Protest help

Effective Advocacy for the Horses:

Our Horseracing Wrongs team has years of experience holding effective educational protests at racetracks, as well as other venues where animals are exploited.  At Saratoga Race Course, our demonstrations have grown from 20 advocates to over 100 (and counting) in just three years.

While there are many ways to be a voice for animals, we believe the most effective at racetracks are peaceful protests.  If you have questions or need help, please reach out to Nicole at nicole@horseracingwrongs.com
Guidelines for a successful protest:

  • Know your venue.  Take a trip to the venue to see where advocates can stand, whether it is safe, and if it is public property.  Contact us for questions and help.
  • Check local laws to determine whether you need a permit for your protest.
  • Contact us if you would like a press release to help bring media attention. You can also advertise on online community calendars and Meetup.
  • Have an event page on Facebook with protest times, information about the reason for your protest (from Horseracing Wrongs), and if participants need to make signs or if they will be provided.  Horseracing Wrongs will provide materials for your demonstration; however, some homemade signs can make a wonderful addition to more personalize your demo.
  • Copy and paste “protest guidelines” on your event page and remind advocates of these guidelines as they arrive.
  • It is best practice not to engage in arguments with passersby, or to yell at people going into the venue. Demonstrations should be professional and educational.  Arguments and yelling turns people off to the message and may discourage people from asking questions. We believe our success at Saratoga is directly attributable to this approach.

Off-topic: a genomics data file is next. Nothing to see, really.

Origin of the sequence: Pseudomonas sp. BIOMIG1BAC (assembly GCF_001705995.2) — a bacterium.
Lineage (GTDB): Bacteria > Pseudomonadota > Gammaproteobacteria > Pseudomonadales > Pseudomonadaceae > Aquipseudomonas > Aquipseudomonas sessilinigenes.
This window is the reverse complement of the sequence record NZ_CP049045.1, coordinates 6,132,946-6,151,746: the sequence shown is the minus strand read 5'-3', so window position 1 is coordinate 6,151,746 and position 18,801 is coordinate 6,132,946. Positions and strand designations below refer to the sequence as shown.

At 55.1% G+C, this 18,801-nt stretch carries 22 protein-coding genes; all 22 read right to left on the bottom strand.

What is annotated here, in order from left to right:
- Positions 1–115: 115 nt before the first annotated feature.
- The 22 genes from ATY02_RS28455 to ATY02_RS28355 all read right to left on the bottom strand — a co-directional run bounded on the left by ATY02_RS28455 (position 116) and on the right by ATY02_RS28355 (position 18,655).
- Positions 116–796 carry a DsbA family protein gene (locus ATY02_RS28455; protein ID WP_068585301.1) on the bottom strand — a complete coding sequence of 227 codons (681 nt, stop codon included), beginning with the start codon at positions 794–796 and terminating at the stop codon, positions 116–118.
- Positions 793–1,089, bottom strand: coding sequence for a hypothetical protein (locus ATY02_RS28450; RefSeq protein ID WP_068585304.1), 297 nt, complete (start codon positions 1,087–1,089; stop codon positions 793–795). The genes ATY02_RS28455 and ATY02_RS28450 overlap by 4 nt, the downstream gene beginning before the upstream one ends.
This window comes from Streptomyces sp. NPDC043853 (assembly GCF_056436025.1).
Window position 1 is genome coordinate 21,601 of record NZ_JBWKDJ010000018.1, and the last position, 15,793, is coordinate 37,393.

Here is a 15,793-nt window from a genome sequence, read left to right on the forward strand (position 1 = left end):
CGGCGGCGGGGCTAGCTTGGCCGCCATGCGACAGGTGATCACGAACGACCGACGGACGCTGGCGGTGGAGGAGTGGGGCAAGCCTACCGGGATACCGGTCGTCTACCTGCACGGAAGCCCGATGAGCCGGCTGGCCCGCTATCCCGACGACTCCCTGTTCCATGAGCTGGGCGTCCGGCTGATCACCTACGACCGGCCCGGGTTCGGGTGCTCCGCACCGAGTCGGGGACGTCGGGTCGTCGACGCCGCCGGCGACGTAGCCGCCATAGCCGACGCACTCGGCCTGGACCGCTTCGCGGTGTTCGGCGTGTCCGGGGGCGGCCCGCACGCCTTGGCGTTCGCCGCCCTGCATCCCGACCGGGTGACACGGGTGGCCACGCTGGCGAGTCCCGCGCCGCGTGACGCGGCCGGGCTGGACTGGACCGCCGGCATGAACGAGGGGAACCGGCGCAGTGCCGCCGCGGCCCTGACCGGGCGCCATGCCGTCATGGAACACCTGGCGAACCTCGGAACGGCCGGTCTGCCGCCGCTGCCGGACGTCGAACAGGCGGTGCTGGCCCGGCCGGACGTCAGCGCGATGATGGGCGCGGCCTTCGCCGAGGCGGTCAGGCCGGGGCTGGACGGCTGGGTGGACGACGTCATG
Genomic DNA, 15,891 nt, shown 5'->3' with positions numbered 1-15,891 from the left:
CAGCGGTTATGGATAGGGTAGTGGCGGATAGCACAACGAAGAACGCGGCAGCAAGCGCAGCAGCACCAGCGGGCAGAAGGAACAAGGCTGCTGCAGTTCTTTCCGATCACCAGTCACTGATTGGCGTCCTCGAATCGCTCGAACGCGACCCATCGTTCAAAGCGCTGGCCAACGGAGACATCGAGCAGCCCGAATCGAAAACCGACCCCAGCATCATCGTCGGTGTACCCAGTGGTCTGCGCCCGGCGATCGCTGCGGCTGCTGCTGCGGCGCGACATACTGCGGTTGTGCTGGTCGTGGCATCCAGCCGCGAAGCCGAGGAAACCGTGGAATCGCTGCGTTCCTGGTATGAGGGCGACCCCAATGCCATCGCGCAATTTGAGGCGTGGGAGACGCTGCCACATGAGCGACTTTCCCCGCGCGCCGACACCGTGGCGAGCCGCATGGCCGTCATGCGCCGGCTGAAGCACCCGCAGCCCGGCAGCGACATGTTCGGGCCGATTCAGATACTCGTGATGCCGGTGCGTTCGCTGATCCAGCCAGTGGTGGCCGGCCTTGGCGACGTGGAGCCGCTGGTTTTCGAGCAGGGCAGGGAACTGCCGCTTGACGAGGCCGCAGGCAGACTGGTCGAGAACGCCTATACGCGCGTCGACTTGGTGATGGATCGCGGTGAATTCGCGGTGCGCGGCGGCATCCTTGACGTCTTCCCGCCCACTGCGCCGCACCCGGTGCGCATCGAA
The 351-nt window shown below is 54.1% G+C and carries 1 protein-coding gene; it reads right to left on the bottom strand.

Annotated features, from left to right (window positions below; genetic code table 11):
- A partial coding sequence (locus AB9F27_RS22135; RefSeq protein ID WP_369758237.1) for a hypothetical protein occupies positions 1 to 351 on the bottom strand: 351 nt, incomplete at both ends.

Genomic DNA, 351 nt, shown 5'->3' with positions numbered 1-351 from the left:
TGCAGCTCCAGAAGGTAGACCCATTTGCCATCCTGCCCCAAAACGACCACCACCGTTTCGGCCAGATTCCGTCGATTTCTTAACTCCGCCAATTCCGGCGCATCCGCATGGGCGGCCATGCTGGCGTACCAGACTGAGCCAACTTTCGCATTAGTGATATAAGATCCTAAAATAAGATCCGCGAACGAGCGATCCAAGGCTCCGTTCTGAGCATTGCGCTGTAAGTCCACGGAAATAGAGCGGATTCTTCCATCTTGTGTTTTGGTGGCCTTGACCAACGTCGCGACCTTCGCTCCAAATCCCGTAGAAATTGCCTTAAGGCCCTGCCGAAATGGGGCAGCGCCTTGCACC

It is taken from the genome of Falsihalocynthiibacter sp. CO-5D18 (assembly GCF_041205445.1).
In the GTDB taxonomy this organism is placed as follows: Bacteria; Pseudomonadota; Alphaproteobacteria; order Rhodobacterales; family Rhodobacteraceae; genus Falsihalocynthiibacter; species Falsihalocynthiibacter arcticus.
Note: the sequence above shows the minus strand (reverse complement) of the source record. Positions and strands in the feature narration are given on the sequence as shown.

• If people yell or say things to you, please let it roll off. It’s not worth having the message tarnished for the people who follow. Peaceful and composed.
  • A peaceful group is an approachable group.
  • If a fellow advocate becomes angry or too emotional, have someone take that person for a walk.  We applaud everyone’s passion, however it is crucial (life or death for the animals) to maintain a level head.
  • Protesters should refrain from loud conversations and crowding in the same spot.  Be as quiet as possible and spread out to make it easy for people with questions to approach. (Tip: A group of two is very approachable.)
  • Have one or two designated media and law-enforcement spokespeople (typically the organizers).  Always be professional and courteous with everyone you meet.  You may also want the organizers to speak to any patron who may have questions.  Don’t miss a chance to educate!
  • Designate people for leafleting.  (See leafleting guidelines.)